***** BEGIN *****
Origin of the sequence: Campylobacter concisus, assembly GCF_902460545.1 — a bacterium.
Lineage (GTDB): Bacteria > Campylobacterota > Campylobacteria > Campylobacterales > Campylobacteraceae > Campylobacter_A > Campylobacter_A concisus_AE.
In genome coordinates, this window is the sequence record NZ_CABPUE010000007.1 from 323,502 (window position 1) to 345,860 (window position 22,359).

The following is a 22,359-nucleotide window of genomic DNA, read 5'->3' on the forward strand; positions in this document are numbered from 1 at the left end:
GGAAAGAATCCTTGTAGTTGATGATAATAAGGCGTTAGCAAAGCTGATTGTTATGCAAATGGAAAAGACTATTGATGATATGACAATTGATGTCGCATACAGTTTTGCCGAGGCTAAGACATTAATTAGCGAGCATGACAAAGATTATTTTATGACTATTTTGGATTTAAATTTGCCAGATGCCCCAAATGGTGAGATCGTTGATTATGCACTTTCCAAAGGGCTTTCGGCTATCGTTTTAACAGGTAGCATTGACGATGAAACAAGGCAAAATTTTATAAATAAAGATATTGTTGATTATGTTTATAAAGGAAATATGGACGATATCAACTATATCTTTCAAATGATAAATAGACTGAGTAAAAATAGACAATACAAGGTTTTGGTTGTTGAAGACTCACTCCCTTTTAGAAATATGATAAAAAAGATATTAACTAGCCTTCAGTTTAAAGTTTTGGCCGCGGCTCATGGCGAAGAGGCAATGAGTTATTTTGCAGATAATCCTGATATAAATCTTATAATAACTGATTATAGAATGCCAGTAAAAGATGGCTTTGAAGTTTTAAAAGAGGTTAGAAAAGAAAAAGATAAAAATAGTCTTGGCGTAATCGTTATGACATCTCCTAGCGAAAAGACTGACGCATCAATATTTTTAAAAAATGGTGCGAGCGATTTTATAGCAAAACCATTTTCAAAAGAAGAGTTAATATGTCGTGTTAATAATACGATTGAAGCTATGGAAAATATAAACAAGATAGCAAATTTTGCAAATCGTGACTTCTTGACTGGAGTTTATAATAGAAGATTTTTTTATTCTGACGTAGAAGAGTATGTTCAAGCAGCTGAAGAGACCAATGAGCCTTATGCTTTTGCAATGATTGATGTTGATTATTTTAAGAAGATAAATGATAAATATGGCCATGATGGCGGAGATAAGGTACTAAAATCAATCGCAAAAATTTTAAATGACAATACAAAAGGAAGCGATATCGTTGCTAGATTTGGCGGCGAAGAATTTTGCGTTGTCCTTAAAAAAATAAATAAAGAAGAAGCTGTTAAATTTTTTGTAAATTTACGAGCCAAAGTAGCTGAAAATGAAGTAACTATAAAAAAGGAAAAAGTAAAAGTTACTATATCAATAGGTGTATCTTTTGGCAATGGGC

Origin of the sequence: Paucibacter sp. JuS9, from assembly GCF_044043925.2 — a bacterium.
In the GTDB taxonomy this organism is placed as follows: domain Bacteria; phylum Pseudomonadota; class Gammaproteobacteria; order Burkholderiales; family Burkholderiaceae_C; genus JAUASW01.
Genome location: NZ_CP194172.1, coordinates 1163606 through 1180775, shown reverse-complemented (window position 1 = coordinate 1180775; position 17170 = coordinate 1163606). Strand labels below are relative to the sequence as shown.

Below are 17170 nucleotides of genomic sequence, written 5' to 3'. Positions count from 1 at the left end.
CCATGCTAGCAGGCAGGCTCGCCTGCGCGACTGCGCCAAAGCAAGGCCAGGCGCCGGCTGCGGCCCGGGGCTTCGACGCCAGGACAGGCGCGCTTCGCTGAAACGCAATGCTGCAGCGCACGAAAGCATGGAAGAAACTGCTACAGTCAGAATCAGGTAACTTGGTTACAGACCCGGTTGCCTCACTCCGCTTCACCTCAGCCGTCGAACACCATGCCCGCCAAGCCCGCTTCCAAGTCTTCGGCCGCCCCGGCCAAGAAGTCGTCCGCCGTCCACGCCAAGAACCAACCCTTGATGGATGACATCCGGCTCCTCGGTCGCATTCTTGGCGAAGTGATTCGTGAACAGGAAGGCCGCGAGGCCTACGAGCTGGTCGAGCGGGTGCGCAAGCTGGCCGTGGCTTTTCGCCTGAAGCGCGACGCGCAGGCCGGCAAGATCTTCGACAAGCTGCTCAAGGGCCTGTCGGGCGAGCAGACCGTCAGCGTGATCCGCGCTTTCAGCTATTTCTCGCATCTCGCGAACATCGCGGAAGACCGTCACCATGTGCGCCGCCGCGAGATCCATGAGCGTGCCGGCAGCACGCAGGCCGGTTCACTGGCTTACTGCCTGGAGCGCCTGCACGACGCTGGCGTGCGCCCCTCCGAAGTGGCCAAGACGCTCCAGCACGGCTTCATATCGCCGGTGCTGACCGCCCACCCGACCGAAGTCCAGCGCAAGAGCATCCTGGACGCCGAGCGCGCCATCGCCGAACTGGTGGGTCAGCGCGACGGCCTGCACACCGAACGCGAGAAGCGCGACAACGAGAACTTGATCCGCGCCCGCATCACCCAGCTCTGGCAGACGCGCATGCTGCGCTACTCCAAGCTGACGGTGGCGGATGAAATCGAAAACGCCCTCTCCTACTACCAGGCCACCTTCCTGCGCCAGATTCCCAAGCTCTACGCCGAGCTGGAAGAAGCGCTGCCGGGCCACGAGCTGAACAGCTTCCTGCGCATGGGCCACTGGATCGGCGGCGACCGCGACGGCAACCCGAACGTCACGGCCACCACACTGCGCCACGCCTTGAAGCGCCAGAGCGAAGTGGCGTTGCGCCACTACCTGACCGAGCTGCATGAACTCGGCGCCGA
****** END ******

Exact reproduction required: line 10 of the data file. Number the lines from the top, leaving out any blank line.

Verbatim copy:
CCATGCTAGCAGGCAGGCTCGCCTGCGCGACTGCGCCAAAGCAAGGCCAGGCGCCGGCTGCGGCCCGGGGCTTCGACGCCAGGACAGGCGCGCTTCGCTGAAACGCAATGCTGCAGCGCACGAAAGCATGGAAGAAACTGCTACAGTCAGAATCAGGTAACTTGGTTACAGACCCGGTTGCCTCACTCCGCTTCACCTCAGCCGTCGAACACCATGCCCGCCAAGCCCGCTTCCAAGTCTTCGGCCGCCCCGGCCAAGAAGTCGTCCGCCGTCCACGCCAAGAACCAACCCTTGATGGATGACATCCGGCTCCTCGGTCGCATTCTTGGCGAAGTGATTCGTGAACAGGAAGGCCGCGAGGCCTACGAGCTGGTCGAGCGGGTGCGCAAGCTGGCCGTGGCTTTTCGCCTGAAGCGCGACGCGCAGGCCGGCAAGATCTTCGACAAGCTGCTCAAGGGCCTGTCGGGCGAGCAGACCGTCAGCGTGATCCGCGCTTTCAGCTATTTCTCGCATCTCGCGAACATCGCGGAAGACCGTCACCATGTGCGCCGCCGCGAGATCCATGAGCGTGCCGGCAGCACGCAGGCCGGTTCACTGGCTTACTGCCTGGAGCGCCTGCACGACGCTGGCGTGCGCCCCTCCGAAGTGGCCAAGACGCTCCAGCACGGCTTCATATCGCCGGTGCTGACCGCCCACCCGACCGAAGTCCAGCGCAAGAGCATCCTGGACGCCGAGCGCGCCATCGCCGAACTGGTGGGTCAGCGCGACGGCCTGCACACCGAACGCGAGAAGCGCGACAACGAGAACTTGATCCGCGCCCGCATCACCCAGCTCTGGCAGACGCGCATGCTGCGCTACTCCAAGCTGACGGTGGCGGATGAAATCGAAAACGCCCTCTCCTACTACCAGGCCACCTTCCTGCGCCAGATTCCCAAGCTCTACGCCGAGCTGGAAGAAGCGCTGCCGGGCCACGAGCTGAACAGCTTCCTGCGCATGGGCCACTGGATCGGCGGCGACCGCGACGGCAACCCGAACGTCACGGCCACCACACTGCGCCACGCCTTGAAGCGCCAGAGCGAAGTGGCGTTGCGCCACTACCTGACCGAGCTGCATGAACTCGGCGCCGA